Phone calls, voice mail, email and ad hoc meetings are the communication tools we use most frequently. But they cannot replace regular face-to-face meetings, with a pre-arranged agenda and record of the follow up actions to be taken.

The consultant has to obtain the client’s agreement that the deliverables for a step have been met. There is no room for hesitation, if the client isn’t sure, the step is not complete.

• Reason # 3 – Changing the scope of the assignment in mid-stream.

It may be perfectly logical to make changes to the goal/deliverables of an assignment before it’s complete. For example, if new or unexpected questions arise as a step is completed it might be necessary to find the answers to them.

But it just as easily may not be. For example, deciding not to roll out a research project nationally based on input from customers in one Province, so that the money saved can be used for something else.

Even when changes are made for good reasons they may require time and other resources that weren’t considered in the original plan. Giving in to the temptation to complete more work with the same people usually results in underestimating the delays to the original assignment.

So both client and consultant have to objectively assess the impact and agree on the adjustments to the plan before making any change.

It’s certainly not fair to say that all business owners are anti-consultant. But it is fair to say that many have at least some degree of scepticism about what consultants can actually achieve.

When I asked some colleagues for their top 3 reasons why assignments fail, most said responsibility rests solely with the consultant. However, this can’t always be true.

But, unfortunately, it is true that we (the consultants) are often holding the gun when it shoots us in the foot.

3 Reasons Why Consulting Assignments Fail

Tuesday, December 14th, 2010

Let’s have a show of hands – everyone who enjoys going to the dentist put your hand up.

I can almost hear the response – “What, are you crazy? What a silly question”.  So let’s try another one and let’s make it a multi-part question.

Hands up everyone who enjoys hiring; OR working with; OR even sitting down at a networking lunch next to a consultant.

I’m prepared to wager money (not a statement to be taken lightly when made by a Scotsman) that the response was similar. In fact the only variable in my mind would be how many more people prefer their dentist to a consultant. Why is that?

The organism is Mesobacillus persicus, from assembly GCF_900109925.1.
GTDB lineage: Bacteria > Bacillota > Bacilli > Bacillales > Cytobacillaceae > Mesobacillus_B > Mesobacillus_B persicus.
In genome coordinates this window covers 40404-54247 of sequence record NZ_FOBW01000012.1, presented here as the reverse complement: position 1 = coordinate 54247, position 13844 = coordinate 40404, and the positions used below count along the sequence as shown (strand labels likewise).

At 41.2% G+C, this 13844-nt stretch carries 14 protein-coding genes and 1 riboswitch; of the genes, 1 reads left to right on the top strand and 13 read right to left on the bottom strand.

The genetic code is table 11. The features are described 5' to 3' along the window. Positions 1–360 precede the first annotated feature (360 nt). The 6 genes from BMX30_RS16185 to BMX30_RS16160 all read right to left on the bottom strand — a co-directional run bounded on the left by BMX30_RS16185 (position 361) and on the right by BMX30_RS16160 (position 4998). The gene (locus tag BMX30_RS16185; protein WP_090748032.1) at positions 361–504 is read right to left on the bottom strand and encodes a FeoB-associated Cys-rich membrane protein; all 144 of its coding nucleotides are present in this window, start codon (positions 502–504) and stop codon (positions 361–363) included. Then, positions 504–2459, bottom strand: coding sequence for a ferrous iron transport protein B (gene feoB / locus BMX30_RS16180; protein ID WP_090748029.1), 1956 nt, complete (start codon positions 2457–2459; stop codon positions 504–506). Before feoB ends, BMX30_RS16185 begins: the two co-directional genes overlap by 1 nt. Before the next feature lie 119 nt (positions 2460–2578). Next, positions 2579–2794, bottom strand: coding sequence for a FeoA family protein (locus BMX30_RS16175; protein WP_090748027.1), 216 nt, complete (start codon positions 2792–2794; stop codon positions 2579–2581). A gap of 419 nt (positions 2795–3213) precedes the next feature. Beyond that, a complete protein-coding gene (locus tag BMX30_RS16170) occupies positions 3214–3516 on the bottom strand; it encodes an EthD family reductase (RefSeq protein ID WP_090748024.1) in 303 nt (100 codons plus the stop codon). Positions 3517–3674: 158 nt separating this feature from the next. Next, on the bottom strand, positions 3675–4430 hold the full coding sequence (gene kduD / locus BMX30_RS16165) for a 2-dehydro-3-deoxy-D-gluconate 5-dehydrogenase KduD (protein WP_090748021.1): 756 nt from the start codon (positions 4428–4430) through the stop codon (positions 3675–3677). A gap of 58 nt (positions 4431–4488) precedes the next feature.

The answers to that question range along a scale. At one end we have business owners who are not really sure what, if anything, the consultants they hired actually achieved. At the other stand the entrepreneurs who hired consultants to do something – like increase sales or generate more leads – and it didn’t happen.

If we could be objective about the topic we might be able to agree that it’s not always the consultant’s fault when things go wrong. But it is true that we (the consultants) are often holding the gun when it shoots us in the foot. There are a number of reasons why that is the case. Here are 3 of the more common ones.

1. Trying to solve the wrong problem.

Let’s use the example of increasing sales or generating more leads.

When sales drop a common reaction is to assume the problem lies with the sales people. So the solution is to train them in appointment making, presentation and/or closing skills.

The same thing happens when leads begin to dry up. The assumption is that, if we have marketing campaigns, they aren’t working. And if we don’t have marketing campaigns we need some.

The next step for the owner is to start talking to either sales training or marketing consultants.

Let me use a medical analogy to explain what happens next. Let’s say you have a sore shoulder. Your family doctor sends you to see a physiotherapist and a surgeon. Odds are the former will suggest physiotherapy – at least for a start. But the surgeon will probably suggest surgery to quickly solve the problem before it gets worse.

Why does this happen? In 9 cases out of 10 it’s not because the physiotherapist and surgeon are driven simply by wanting to make money. It’s because most of us – for the best possible reasons – are predisposed to see a need for that which we know. And if the symptoms – whether they relate to medicine or business – fit, we react accordingly.

But every now and then the problem isn’t that the sales team’s skills are weak or that our advertising campaigns don’t work. The real problem is that our competitors have introduced more advanced technologies offering more features/greater value. Or it’s that they have adopted innovative processes which have reduced their costs, allowing them to reduce their selling prices.